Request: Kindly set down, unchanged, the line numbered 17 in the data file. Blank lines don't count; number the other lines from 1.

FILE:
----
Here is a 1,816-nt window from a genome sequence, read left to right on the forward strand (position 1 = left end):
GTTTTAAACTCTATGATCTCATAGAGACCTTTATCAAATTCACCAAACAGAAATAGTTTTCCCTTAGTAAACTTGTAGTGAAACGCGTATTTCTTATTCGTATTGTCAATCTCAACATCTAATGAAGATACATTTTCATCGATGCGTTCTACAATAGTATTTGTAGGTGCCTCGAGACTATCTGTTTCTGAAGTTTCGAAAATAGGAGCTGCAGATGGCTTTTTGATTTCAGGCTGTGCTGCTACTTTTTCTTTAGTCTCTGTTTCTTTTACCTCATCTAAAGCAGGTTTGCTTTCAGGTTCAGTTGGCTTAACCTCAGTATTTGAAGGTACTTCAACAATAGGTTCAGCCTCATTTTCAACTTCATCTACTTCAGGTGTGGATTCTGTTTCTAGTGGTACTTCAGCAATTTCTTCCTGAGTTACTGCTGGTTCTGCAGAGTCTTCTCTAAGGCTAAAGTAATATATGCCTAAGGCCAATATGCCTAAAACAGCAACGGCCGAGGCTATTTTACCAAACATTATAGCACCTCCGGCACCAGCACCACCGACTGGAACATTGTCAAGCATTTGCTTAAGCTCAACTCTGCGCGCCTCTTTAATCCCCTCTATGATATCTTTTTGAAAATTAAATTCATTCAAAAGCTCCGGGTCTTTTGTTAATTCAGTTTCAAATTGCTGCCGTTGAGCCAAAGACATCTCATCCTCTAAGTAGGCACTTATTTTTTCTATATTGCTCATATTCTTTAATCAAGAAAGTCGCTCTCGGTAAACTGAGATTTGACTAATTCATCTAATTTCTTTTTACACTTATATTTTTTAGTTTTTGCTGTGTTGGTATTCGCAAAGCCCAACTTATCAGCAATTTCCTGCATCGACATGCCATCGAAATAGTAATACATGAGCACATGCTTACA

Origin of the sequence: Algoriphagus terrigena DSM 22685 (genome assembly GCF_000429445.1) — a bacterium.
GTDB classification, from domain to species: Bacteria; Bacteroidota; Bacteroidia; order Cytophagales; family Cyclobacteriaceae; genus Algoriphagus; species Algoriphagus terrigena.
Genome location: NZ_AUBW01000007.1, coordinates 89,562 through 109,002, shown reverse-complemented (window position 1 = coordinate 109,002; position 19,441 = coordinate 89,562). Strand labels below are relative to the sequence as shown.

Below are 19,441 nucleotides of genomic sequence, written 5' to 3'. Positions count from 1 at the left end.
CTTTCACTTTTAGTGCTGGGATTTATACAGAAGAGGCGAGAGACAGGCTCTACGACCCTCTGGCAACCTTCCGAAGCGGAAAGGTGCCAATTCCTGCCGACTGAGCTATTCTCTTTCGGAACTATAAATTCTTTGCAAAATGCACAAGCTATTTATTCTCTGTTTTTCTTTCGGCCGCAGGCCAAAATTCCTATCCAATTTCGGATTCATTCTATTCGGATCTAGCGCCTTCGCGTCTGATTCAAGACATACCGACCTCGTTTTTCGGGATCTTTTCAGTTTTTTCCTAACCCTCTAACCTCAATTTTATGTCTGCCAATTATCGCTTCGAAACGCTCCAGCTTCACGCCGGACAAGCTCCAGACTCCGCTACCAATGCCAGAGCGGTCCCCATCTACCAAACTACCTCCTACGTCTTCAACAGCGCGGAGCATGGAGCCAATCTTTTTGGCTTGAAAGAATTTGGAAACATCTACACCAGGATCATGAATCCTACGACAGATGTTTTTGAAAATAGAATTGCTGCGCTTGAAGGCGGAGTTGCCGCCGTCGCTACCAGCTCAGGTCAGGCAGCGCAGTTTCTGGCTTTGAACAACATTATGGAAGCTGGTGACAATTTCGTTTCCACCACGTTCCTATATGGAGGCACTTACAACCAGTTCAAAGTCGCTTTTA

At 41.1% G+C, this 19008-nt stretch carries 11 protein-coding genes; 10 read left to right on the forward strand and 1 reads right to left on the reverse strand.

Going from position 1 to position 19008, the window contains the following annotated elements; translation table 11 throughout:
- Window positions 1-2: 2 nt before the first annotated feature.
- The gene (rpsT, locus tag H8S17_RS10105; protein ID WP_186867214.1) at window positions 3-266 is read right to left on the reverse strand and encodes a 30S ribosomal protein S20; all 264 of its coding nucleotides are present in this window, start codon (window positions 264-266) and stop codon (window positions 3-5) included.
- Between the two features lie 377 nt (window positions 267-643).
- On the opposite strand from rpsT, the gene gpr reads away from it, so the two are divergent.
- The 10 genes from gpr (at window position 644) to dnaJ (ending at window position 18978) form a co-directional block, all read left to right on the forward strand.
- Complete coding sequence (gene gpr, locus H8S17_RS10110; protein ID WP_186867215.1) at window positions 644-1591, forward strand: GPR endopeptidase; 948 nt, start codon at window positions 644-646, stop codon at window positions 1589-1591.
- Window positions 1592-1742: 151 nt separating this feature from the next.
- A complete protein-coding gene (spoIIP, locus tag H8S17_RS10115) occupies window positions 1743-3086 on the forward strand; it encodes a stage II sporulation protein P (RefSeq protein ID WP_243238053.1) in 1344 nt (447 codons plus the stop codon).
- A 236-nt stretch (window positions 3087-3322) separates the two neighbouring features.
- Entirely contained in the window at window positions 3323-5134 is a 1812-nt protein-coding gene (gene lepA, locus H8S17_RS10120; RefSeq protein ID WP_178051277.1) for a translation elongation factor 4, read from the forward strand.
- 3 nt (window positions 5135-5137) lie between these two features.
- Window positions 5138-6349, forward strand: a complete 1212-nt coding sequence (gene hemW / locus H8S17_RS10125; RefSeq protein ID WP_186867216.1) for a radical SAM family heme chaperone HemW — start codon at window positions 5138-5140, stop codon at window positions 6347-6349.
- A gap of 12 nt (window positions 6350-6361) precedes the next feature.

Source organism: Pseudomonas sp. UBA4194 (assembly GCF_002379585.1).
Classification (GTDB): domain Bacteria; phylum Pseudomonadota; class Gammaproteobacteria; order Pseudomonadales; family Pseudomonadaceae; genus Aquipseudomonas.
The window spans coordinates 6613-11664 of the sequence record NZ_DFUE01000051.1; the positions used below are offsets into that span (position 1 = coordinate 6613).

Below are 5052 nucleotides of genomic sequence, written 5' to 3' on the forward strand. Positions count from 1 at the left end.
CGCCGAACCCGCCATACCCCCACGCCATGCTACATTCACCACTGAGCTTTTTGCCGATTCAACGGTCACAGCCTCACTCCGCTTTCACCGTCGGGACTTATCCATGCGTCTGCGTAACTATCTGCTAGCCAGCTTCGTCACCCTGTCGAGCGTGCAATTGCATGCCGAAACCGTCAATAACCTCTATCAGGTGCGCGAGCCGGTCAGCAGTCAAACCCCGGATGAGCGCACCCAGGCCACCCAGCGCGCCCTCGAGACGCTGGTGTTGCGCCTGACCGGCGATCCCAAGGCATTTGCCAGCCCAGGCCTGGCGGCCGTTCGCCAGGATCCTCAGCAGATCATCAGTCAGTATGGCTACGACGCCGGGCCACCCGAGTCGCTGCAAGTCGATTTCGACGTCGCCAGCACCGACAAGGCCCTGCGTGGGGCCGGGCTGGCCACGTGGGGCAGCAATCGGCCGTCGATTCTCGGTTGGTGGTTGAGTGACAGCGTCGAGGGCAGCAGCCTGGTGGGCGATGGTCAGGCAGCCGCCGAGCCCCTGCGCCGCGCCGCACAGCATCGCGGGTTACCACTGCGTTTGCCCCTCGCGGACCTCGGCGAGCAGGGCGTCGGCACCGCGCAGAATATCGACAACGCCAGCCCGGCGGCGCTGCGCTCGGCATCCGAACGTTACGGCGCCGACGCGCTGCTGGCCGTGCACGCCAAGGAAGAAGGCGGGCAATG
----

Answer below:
- A complete protein-coding gene (spoIIP, locus tag H8S17_RS10115) occupies window positions 1743-3086 on the forward strand; it encodes a stage II sporulation protein P (RefSeq protein ID WP_243238053.1) in 1344 nt (447 codons plus the stop codon).